The most difficult moments of a speech are those seemingly endless seconds of stage time while you get to your spot, find your notes or your clicker, look at the audience, wait for the applause to die down, and gather your wits to begin. You’re hoping it all goes well, wondering if the technology will work, fearing that it won’t, and trying to figure out why you agreed to speak to this motley crowd in front of you in the first place.
And then you have to begin your speech. When you open your mouth, what comes out? Following are eight ways to begin a speech that go beyond my usual exhortations to start with a story, a startling stat, or a question.
1.Begin with the way things used to be. This strategy is useful to set up a talk about change or a new proposal for your team, your organization, or your profession. “It used to be that we could count on our customers to. . . .” “Until only recently, everyone thought that renters would always. . . . “Remember how things used to quiet down in the summer?” The idea is to get your audience nodding in recognition, or smiling at the quaintness of yesterday, or waxing nostalgic about last Tuesday. Then, they’ll listen in the right frame for the new insight or proposal you’re going to hit them with.
2.Start with a strong emotion. Whether positive or negative, strong emotions catch the attention and set up the discussion in an interesting way. “The worst thing about our profession is. . . .” “What I love about penguins is the way that they. . . .” “I hate, positively hate, serif typefaces. . . .” The point here is that you’ll get a reaction, either positive or negative, and focus the audience on the point you want them to think about. We react to strong emotions, like train wrecks, and we can’t take our (metaphorical) eyes off them.
3.Thank the audience for something they’ve done. You can never go wrong praising the audience, whether they fully deserve it or not. It’s flattery, sure, but it works, and disarms the audience, setting them up to listen more favorably to your next point. “Let’s start by giving yourselves a round of applause. No team could have managed these last difficult months better than this one. You’ve been heroes. . . .” The applause then allows you to make the further ask: “That’s why I’m confident that you’ll be able to. . . .”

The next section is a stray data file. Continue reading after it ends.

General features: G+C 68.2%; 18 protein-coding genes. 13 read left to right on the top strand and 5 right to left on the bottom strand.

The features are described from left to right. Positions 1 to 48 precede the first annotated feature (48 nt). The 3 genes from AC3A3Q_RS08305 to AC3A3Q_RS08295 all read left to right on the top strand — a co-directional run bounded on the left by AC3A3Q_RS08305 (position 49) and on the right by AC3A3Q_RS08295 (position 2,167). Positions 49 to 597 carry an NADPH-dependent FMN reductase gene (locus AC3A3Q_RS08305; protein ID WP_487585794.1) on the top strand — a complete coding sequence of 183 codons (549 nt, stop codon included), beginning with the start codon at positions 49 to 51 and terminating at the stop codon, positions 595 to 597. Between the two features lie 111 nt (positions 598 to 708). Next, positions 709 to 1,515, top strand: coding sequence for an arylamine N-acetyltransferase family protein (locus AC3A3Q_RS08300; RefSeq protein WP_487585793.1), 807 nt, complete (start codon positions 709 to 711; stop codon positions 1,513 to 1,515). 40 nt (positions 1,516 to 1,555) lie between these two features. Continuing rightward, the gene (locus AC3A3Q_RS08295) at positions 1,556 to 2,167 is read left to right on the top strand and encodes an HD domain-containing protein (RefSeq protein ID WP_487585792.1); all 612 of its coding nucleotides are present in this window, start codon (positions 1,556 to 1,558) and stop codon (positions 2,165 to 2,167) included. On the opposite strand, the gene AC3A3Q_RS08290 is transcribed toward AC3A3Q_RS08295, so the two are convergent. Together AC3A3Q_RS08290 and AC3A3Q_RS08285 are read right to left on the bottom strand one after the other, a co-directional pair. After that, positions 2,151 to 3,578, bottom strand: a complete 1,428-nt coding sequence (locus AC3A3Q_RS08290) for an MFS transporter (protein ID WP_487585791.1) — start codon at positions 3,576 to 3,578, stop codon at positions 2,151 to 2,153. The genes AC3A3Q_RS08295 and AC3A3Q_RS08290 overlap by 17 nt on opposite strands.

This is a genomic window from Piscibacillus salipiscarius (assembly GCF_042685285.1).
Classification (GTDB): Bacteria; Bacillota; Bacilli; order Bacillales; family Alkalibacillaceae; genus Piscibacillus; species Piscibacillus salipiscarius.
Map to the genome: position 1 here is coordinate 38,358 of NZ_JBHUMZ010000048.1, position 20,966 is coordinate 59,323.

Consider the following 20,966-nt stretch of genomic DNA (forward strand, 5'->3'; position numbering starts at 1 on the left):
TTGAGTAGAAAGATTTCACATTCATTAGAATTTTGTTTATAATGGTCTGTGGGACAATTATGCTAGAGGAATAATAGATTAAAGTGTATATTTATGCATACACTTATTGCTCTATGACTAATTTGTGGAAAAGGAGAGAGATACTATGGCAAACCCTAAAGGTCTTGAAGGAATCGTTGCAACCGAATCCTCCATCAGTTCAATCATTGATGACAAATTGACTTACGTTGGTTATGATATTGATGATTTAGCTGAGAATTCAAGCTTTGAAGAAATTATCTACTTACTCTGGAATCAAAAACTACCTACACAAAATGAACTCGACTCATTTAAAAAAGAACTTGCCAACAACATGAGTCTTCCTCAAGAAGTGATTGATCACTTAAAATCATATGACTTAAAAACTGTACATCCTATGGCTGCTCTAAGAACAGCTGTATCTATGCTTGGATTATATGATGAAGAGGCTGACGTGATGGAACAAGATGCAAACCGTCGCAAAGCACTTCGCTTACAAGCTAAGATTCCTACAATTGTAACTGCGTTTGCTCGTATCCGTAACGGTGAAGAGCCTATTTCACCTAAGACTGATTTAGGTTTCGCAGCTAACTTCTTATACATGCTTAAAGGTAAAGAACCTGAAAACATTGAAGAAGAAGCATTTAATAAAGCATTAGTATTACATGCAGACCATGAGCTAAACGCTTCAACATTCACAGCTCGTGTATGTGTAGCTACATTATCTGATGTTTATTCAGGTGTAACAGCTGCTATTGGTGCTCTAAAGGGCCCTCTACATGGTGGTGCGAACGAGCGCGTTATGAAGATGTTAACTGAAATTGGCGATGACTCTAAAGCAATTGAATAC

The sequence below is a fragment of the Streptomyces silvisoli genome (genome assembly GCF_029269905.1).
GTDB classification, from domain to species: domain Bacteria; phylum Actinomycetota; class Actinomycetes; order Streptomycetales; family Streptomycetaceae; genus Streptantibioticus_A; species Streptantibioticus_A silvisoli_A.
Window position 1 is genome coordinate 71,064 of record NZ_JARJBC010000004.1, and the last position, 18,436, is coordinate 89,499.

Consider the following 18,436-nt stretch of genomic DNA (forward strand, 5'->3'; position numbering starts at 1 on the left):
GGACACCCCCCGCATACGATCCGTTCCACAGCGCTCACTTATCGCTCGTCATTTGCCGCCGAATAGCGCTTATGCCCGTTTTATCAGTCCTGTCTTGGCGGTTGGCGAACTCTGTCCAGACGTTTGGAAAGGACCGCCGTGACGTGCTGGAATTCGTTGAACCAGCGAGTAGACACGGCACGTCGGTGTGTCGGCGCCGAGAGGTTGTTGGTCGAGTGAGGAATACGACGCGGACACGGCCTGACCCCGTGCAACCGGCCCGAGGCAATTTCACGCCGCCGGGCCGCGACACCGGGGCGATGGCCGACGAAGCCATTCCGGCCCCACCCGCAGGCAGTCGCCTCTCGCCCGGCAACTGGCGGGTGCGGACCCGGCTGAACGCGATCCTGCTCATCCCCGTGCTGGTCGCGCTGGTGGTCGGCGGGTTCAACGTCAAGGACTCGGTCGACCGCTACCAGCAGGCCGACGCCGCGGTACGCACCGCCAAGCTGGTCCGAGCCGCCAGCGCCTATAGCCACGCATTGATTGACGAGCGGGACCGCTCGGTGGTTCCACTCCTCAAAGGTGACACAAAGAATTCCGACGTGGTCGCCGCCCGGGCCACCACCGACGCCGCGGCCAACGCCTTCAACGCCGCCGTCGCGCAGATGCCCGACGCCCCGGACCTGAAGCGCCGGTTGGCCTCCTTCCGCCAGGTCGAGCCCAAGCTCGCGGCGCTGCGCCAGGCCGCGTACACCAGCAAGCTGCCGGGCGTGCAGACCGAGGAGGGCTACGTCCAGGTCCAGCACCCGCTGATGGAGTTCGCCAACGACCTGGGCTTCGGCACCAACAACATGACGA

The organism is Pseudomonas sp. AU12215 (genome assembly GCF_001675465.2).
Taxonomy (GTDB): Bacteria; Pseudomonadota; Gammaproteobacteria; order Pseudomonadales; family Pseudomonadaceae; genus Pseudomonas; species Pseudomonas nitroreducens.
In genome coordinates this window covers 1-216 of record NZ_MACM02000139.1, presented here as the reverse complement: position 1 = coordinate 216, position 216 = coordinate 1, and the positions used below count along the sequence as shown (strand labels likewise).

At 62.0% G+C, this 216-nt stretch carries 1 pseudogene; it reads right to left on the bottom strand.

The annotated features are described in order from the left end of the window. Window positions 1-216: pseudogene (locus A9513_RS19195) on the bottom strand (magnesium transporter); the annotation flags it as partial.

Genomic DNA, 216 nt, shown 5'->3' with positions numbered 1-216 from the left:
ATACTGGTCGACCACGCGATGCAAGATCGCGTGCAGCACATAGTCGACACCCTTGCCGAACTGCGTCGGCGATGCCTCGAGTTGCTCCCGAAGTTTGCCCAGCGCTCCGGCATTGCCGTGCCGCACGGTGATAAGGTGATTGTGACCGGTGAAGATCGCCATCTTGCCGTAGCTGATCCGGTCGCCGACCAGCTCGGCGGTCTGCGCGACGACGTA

4.Cut away the extraneous and get to the essence. This move takes confidence, but with the right understanding of your audience, it can be highly effective. “The one thing that matters this election year is the economy. . . .” “Today I want to talk about fairness. . . .” “When it comes to the environment, there’s only one number you need to know. . . .” This device is most useful when you’re dealing with a highly complex subject, or a debate with many sides and a lot of history. It’s a way of clearing away the undergrowth and revealing the essential issue underneath all the excess.
5.Make a big demand. Asking the audience something big, or excessive, or unreasonable is counterintuitive. To make this kind of ask requires a deep understanding of your audience, and a strong sense of your own position. But people love to commit to audacious goals, so don’t be afraid of invoking something that you truly believe to be important. “We choose to go to the moon. . . .” “Let’s make history tonight. . . .” “Why not make the news for once instead of reacting to it? Let’s. . . . “
6.Break down what you’re talking about into simple steps. One of the most appealing tropes in public speaking is to make the complicated simple. “There are only three ways that you can design a book cover. . . .” “Financial security is really very simple. You can accomplish it in three steps. First. . . .” Just make sure you know what you’re talking about. You don’t want the audience immediately thinking of everything you’ve left out. This kind of simplicity demands real expertise to be effective.
7.Map out the future. The enduring appeal of fortune tellers has something to do with the certainty, I suppose, they seem to give one over the uncertain future. You can partake of the allure of the crystal ball set by giving your audience a schema for handling the future. “I see this playing out in one of three ways. . . .” “Watch for one of two things to happen. When you see either one, you’ll know that. . . .” It doesn’t really matter if you predict the future accurately or not; what you’re doing is giving your audience a way of thinking about the future that feels manageable.
8.Ask the audience to imagine something completely different. This approach is effective with professional organizations, or teams that have been doing things a certain way for a long time, or indeed anyone who has struggled with a status quo that seems set forever. “What if higher education were free to all?” “I’d like to begin by asking you to imagine a world with no hunger. . . .” “We’ve always assumed that Moore’s Law had a finite end. What if we could suddenly increase computing power by a factor of a thousand?”
Use these various framing devices to begin your speech with some extra sparkle – or simply to prompt your thinking about how to set up your talk for success.